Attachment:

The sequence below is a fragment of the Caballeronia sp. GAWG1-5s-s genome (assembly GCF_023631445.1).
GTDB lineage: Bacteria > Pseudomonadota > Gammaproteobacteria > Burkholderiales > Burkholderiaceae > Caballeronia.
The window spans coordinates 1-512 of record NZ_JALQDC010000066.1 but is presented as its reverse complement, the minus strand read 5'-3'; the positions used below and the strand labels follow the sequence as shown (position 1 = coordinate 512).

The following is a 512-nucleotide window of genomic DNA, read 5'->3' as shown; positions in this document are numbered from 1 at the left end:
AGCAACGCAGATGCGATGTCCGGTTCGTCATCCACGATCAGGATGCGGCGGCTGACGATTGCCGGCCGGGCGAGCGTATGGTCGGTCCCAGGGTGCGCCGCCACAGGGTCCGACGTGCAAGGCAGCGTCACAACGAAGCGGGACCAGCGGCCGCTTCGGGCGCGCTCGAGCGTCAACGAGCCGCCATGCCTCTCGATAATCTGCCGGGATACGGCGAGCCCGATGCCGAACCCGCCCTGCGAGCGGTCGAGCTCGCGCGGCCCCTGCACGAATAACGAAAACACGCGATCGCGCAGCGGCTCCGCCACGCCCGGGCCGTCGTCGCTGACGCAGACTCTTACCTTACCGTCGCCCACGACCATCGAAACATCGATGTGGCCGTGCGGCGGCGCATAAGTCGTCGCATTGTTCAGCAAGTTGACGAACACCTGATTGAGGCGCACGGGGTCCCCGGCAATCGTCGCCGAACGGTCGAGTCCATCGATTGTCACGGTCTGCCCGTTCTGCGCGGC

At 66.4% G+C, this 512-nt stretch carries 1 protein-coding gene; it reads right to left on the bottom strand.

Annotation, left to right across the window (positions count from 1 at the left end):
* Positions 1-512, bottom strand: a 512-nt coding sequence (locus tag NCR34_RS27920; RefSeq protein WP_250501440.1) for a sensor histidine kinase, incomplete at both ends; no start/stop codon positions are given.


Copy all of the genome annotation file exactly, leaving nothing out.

The sequence below is a fragment of the Caballeronia sp. GAWG1-5s-s genome (assembly GCF_023631445.1).
GTDB lineage: Bacteria > Pseudomonadota > Gammaproteobacteria > Burkholderiales > Burkholderiaceae > Caballeronia.
The window spans coordinates 1-512 of record NZ_JALQDC010000066.1 but is presented as its reverse complement, the minus strand read 5'-3'; the positions used below and the strand labels follow the sequence as shown (position 1 = coordinate 512).

The following is a 512-nucleotide window of genomic DNA, read 5'->3' as shown; positions in this document are numbered from 1 at the left end:
AGCAACGCAGATGCGATGTCCGGTTCGTCATCCACGATCAGGATGCGGCGGCTGACGATTGCCGGCCGGGCGAGCGTATGGTCGGTCCCAGGGTGCGCCGCCACAGGGTCCGACGTGCAAGGCAGCGTCACAACGAAGCGGGACCAGCGGCCGCTTCGGGCGCGCTCGAGCGTCAACGAGCCGCCATGCCTCTCGATAATCTGCCGGGATACGGCGAGCCCGATGCCGAACCCGCCCTGCGAGCGGTCGAGCTCGCGCGGCCCCTGCACGAATAACGAAAACACGCGATCGCGCAGCGGCTCCGCCACGCCCGGGCCGTCGTCGCTGACGCAGACTCTTACCTTACCGTCGCCCACGACCATCGAAACATCGATGTGGCCGTGCGGCGGCGCATAAGTCGTCGCATTGTTCAGCAAGTTGACGAACACCTGATTGAGGCGCACGGGGTCCCCGGCAATCGTCGCCGAACGGTCGAGTCCATCGATTGTCACGGTCTGCCCGTTCTGCGCGGC

At 66.4% G+C, this 512-nt stretch carries 1 protein-coding gene; it reads right to left on the bottom strand.

Annotation, left to right across the window (positions count from 1 at the left end):
* Positions 1-512, bottom strand: a 512-nt coding sequence (locus tag NCR34_RS27920; RefSeq protein WP_250501440.1) for a sensor histidine kinase, incomplete at both ends; no start/stop codon positions are given.